Dad who shared son’s final text before suicide warns ‘going viral isn’t enough’
A heartbroken dad went viral after he shared the final text his son sent him before he killed himself – but he says online attention won't be enough to defeat Britain's mental health crisis.
Steve Phillip spoke of the regret he feels for not trying to help his son Jordan more in the years before his death, and shared the messages to push for more to be done for the mounting mental health crisis.
In the messages exchanged on December 3 2019, Steve texted his 34-year-old son to ask him if he wanted to chat.
"How are you doing today, would you like a catch up when I get back to my room?" he asked.
Jordan turned down the offer, explaining that he was a bit tired and asking if they could catch up another time.
"I'm gonna just have some chill time and get an early night," he replied.
But the next day Steve received a call from Jordan's girlfriend Charlotte with the terrible news that she had found him dead in his home in Harrogate.
The devastated dad's story was shared on LinkedIn as part of Mental Health Awareness Week last week.
The post has since gone viral, with over 100,000 reactions, 4000 comments, 800 connection requests and dozens of messages from people reaching out expressing their own need for support.
But Steve says that going viral isn't enough to combat the country's mental health crisis.
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In 2019 there were 5,691 registered deaths by suicide in England and Wales, equating to an average of 18 suicides per day. Suicide is the single biggest killer of men under the age of 45 in the country.
After his son's death, Steve set up the Jordan Legacy CIC as a resource for communities, individuals and businesses to engage in suicide prevention strategies.
Steve said: "The post going viral won’t alter our current plans to roll out a number of strategies and plans for The Jordan Legacy although it did postpone a few actions as I’ve attempted to respond to many of the personal messages.
"What it did do though was significantly increase the visibility of our mission and led to some specific projects and partnerships, including being invited to speak at the Cabinet Office about suicide prevention.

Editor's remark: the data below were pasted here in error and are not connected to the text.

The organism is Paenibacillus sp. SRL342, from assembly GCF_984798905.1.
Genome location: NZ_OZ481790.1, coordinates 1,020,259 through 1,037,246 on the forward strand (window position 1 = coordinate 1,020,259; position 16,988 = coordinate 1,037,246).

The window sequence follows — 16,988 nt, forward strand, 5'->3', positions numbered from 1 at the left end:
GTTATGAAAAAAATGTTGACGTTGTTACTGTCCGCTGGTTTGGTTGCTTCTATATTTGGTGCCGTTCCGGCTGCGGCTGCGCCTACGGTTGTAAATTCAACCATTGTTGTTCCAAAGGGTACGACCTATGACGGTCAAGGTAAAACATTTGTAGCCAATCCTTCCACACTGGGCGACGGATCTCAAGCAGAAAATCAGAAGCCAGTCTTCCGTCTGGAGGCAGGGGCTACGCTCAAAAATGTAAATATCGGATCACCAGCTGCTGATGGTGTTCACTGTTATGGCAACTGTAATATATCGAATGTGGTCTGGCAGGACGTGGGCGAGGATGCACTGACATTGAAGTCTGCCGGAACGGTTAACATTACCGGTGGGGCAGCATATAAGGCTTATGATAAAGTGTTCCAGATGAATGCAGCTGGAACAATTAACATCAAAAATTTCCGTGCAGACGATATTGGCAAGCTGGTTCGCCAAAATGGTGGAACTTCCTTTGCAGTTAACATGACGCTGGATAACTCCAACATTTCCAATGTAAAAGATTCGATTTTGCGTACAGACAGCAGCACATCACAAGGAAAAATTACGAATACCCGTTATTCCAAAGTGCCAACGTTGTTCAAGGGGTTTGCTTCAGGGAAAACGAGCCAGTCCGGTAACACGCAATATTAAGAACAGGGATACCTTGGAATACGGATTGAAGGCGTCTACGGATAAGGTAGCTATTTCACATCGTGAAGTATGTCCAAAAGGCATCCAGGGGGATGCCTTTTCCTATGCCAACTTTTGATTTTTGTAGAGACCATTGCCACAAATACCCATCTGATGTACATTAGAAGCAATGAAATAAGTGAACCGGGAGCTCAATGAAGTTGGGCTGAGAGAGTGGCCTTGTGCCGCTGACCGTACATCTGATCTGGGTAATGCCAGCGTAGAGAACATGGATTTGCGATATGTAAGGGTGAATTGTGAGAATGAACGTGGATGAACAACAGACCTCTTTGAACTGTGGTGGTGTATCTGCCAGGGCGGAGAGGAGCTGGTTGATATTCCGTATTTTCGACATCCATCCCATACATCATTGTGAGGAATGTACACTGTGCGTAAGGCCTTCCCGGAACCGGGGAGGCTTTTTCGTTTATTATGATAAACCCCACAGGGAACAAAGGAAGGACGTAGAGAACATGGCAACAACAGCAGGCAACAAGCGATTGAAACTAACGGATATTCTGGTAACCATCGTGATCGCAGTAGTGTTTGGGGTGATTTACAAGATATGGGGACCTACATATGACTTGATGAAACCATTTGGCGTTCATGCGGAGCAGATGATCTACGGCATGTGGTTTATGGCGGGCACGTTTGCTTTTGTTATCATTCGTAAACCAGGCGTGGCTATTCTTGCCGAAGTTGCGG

Helplines and support networks
If you have been affected by any of the issues discussed in this article or need to talk someone, the NHS Choices website lists the following helplines and support networks:
Samaritans operates a 24-hour service on available every day of the year by calling 116 123, and an email service is available at firstname.lastname@example.org.
Childline, on 0800 1111, runs a helpline for children and young people in the UK. Calls are free and the number do not show up in the phone bill.
PAPYRUS, 0800 068 4141, is an organisation supporting teenagers and young adults who are feeling suicidal.
Depression Alliance is a charity for people with depression. It does not have a helpline, but offers resources and links to other relevant information.
Students Against Depression is a website for students who are depressed, have a low mood or are having suicidal thoughts.
Bullying UK is a website for both children and adults affected by bullying.
“We’re certainly better at talking about mental health but we still have a way to go to eradicate the stigma, especially around suicide.
"My hope is that in sharing Jordan’s story, creating his legacy and the great work companies such as Champion Health does, we can become a zero-suicide nation.”
For emotional support, you can call the Samaritans 24-hour helpline on 116 123, email email@example.com, visit a Samaritans branch in person or go to the Samaritans website.
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